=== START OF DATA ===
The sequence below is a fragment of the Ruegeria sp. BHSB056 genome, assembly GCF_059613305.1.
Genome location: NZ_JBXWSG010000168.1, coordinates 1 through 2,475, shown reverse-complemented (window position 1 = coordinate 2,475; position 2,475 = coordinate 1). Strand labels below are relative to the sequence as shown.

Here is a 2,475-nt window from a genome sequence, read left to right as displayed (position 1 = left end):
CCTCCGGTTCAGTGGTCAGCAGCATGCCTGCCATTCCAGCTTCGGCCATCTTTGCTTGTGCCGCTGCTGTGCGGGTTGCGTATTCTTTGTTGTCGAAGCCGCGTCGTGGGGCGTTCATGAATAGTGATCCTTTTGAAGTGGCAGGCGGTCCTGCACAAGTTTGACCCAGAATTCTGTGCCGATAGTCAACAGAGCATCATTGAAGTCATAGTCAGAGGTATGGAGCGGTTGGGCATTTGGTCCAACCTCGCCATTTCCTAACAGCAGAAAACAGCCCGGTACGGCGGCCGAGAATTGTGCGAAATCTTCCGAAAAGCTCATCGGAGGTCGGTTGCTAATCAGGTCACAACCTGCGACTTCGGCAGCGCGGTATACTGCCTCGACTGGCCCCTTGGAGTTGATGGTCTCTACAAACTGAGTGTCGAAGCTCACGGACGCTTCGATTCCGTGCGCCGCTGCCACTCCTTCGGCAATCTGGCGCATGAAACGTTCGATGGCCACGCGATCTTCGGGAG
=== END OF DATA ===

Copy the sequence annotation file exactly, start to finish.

The sequence below is a fragment of the Ruegeria sp. BHSB056 genome, assembly GCF_059613305.1.
Genome location: NZ_JBXWSG010000168.1, coordinates 1 through 2,475, shown reverse-complemented (window position 1 = coordinate 2,475; position 2,475 = coordinate 1). Strand labels below are relative to the sequence as shown.

Here is a 2,475-nt window from a genome sequence, read left to right as displayed (position 1 = left end):
CCTCCGGTTCAGTGGTCAGCAGCATGCCTGCCATTCCAGCTTCGGCCATCTTTGCTTGTGCCGCTGCTGTGCGGGTTGCGTATTCTTTGTTGTCGAAGCCGCGTCGTGGGGCGTTCATGAATAGTGATCCTTTTGAAGTGGCAGGCGGTCCTGCACAAGTTTGACCCAGAATTCTGTGCCGATAGTCAACAGAGCATCATTGAAGTCATAGTCAGAGGTATGGAGCGGTTGGGCATTTGGTCCAACCTCGCCATTTCCTAACAGCAGAAAACAGCCCGGTACGGCGGCCGAGAATTGTGCGAAATCTTCCGAAAAGCTCATCGGAGGTCGGTTGCTAATCAGGTCACAACCTGCGACTTCGGCAGCGCGGTATACTGCCTCGACTGGCCCCTTGGAGTTGATGGTCTCTACAAACTGAGTGTCGAAGCTCACGGACGCTTCGATTCCGTGCGCCGCTGCCACTCCTTCGGCAATCTGGCGCATGAAACGTTCGATGGCCACGCGATCTTCGGGAG